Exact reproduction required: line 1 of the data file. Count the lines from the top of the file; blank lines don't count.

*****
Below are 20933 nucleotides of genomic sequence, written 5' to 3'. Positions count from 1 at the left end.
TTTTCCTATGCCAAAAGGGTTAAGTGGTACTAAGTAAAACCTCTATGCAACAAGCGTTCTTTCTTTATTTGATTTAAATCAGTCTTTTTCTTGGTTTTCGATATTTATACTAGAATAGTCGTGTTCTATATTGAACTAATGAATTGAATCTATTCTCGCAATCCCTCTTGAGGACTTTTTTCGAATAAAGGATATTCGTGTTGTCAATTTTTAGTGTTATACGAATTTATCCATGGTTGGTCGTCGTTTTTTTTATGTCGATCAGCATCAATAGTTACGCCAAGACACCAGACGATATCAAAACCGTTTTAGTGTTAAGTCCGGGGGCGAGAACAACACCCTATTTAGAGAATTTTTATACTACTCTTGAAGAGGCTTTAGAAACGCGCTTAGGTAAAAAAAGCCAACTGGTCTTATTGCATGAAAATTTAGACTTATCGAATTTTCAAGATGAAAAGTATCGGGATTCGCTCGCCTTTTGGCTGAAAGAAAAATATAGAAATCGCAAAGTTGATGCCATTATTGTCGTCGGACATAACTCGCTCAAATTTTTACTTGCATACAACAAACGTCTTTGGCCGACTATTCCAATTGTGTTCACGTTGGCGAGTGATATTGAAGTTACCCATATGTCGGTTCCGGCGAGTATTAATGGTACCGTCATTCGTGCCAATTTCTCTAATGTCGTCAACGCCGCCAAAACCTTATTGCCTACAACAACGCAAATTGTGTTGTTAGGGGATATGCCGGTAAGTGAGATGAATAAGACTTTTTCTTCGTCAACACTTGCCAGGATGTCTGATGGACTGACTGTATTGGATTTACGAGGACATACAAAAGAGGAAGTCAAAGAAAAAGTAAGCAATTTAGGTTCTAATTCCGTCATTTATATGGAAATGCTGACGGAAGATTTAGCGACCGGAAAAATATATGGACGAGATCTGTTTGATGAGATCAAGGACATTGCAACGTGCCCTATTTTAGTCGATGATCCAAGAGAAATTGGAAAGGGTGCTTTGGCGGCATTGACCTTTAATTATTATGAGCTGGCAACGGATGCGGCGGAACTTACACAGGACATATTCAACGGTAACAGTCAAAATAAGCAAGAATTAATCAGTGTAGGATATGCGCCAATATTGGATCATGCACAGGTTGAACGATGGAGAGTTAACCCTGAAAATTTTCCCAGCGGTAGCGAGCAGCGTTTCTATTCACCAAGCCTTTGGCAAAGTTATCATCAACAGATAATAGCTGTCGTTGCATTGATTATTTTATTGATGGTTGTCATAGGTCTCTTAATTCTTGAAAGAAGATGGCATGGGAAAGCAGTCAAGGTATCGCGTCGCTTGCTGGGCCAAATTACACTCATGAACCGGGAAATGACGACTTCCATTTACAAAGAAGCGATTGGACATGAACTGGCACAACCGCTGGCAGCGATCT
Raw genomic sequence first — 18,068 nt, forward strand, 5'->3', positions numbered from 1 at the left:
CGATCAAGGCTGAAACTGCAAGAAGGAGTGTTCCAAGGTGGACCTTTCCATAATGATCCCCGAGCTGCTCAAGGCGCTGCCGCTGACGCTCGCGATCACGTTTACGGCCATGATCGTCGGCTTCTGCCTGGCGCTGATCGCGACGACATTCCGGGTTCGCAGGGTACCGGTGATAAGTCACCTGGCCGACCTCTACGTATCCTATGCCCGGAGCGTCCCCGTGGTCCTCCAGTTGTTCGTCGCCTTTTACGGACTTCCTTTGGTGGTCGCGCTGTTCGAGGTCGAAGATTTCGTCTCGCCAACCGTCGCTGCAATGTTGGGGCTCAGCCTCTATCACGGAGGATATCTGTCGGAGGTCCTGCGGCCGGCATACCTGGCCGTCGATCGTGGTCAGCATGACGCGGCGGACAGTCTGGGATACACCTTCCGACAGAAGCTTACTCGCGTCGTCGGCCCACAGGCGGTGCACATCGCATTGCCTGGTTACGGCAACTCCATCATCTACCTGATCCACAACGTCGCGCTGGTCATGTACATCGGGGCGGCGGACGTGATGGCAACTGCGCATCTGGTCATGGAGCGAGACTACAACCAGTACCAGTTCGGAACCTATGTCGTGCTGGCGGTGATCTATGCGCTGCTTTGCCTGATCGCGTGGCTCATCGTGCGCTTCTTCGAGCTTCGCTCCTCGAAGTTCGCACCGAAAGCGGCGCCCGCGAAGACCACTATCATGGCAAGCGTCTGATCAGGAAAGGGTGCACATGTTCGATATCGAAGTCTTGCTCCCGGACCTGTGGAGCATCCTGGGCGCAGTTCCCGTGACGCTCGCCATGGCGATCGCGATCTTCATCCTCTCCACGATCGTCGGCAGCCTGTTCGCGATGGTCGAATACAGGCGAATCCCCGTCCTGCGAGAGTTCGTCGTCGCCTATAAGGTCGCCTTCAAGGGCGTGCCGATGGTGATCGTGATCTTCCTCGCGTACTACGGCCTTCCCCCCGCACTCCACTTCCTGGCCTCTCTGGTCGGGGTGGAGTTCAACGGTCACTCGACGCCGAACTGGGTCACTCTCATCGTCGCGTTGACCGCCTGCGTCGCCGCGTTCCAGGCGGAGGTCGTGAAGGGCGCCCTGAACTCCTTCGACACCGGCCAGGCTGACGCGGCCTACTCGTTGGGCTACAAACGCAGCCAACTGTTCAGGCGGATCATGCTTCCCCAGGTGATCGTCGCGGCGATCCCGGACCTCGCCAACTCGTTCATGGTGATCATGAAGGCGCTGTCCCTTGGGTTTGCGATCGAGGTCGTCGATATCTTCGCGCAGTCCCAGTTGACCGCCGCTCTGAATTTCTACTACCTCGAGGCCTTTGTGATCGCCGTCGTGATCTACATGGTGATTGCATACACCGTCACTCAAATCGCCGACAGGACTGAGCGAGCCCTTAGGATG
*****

Below are 20933 nucleotides of genomic sequence, written 5' to 3'. Positions count from 1 at the left end.